Data will be duplicated and stored in both soft and hard copies for the sake of preventing the loss of any data. The data will remain valid until after the researcher develops and presents the full research report. The soft data can then be deleted from where it was stored after the development of the report. The hard copies can also be disposed of at this stage.

Data Analysis Procedures

Case study results relate directly to the common readers’ everyday experience and facilitate an understanding of complex real-life natural situations (Denzin & Lincoln, 1994; Patton, 2002; Pope & Mays, 1995). To achieve efficiency in this research, the researcher will have a smart research design to act as a guide through the research. There will be numerous sources of data, as well as data analysis procedures. A theoretical model with be drafted to help guide the research. Data collection and analysis procedure activities will be systematically and methodically noted, and specify the sources of data, the collection method, how the data will be collected, managed and analyzed.

Analysis of the interview data and reanalysis of the study will provide a foundation for understanding the perception of educators. Purposeful sampling will enable this researcher to collect sufficient data to provide rich details about educators’ experiences and views about adopting and using new media technologies to maximize the range of information collected. Interviews and data analysis results will provide answers to the research questions.

The collected study data will be analyzed because data collection will include open-ended face-to-face interviews, observations of the classroom and offices, and informal discussion with the participants. In this case, meaning will be drawn from the study so that readers will be able to understand the context and know-how adoption and use of new media technology emerged and how it could affect modern teaching.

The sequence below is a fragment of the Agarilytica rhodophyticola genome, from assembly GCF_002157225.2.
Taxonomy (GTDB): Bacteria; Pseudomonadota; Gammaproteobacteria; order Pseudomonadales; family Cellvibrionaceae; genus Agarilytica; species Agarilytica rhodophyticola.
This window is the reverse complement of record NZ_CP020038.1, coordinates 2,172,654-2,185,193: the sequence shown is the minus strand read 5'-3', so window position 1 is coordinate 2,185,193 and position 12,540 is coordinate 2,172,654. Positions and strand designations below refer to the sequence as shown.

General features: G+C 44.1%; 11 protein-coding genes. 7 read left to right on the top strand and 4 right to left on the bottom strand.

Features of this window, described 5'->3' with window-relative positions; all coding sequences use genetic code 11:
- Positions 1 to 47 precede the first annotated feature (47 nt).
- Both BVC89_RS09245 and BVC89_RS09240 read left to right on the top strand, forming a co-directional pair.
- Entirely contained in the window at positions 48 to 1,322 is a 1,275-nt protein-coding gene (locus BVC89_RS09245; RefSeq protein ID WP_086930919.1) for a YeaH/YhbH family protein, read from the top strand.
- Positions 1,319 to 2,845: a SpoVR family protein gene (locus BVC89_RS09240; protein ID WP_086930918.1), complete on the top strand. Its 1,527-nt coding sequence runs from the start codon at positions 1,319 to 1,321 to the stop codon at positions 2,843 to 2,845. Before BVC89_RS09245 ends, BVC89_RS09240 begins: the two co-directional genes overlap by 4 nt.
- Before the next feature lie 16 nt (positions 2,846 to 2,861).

Data collection and analysis of this study and interpretation and reporting could take place simultaneously in a tabular form. According to McAninch’s findings (1993), a case needs subjective and objective measures. In this case, objective and subjective measures will be done by taking multiple perspectives from four sources of data. Therefore, the readers will be able to understand the context and know in what ways adoption and use of new media technology are important and effective in modern teaching. It will be vital to implement similar analytical approaches for each of the four mini-cases because a case study design will be used.

For research question 1, where the views of the educators are being sought for, data will be collected from the school administrators and teachers through interview guides and questionnaires. It is expected that most of the data attained under research question 1 shall be descriptive, thus coding will be critical in easing analysis of the data. Different response categories will be developed from the responses attained through the focused groups and the questionnaires by the research for the ease of making statistical inferences.

Data will be collected through observation and an exploration of the data collected for research question 1 for research question 2 and research question 3, which require more open views about the adoption of new media in the high school curriculum. In this case, the research is critical in synthesizing the responses under research question 1 and relating them to the observation made and results from secondary studies.

For ease of analysis, each set of data will be separated according to the research tool used to collect the data; that is systematic documentation. This will make it easy for coding the data according to the response categories that will have been identified and developed. Systematic documentation will enable the researcher to focus on the research based on the topic. Statistical tools like the use of graphs and charts will be used to represent information, thereby making it easy for the researcher to draw inferences from the data.

Statistical tools are critical in synthesizing and simplifying data, thereby making it easy for researchers to conclude the data. These statistical tools will be deployed in this research, more so after the systematic documentation, which is the first step in the synthesis of raw data, will have been done. Data analysis will result in interpretation and finding answers to the research questions. The data transcribed into text will describe and compare educators’ perceptions about the effect of new media tools in their teaching. The research will easily draw a line between similar and varied responses of the educators by tabulating information from the data collected. This will help in deriving findings for research question 1.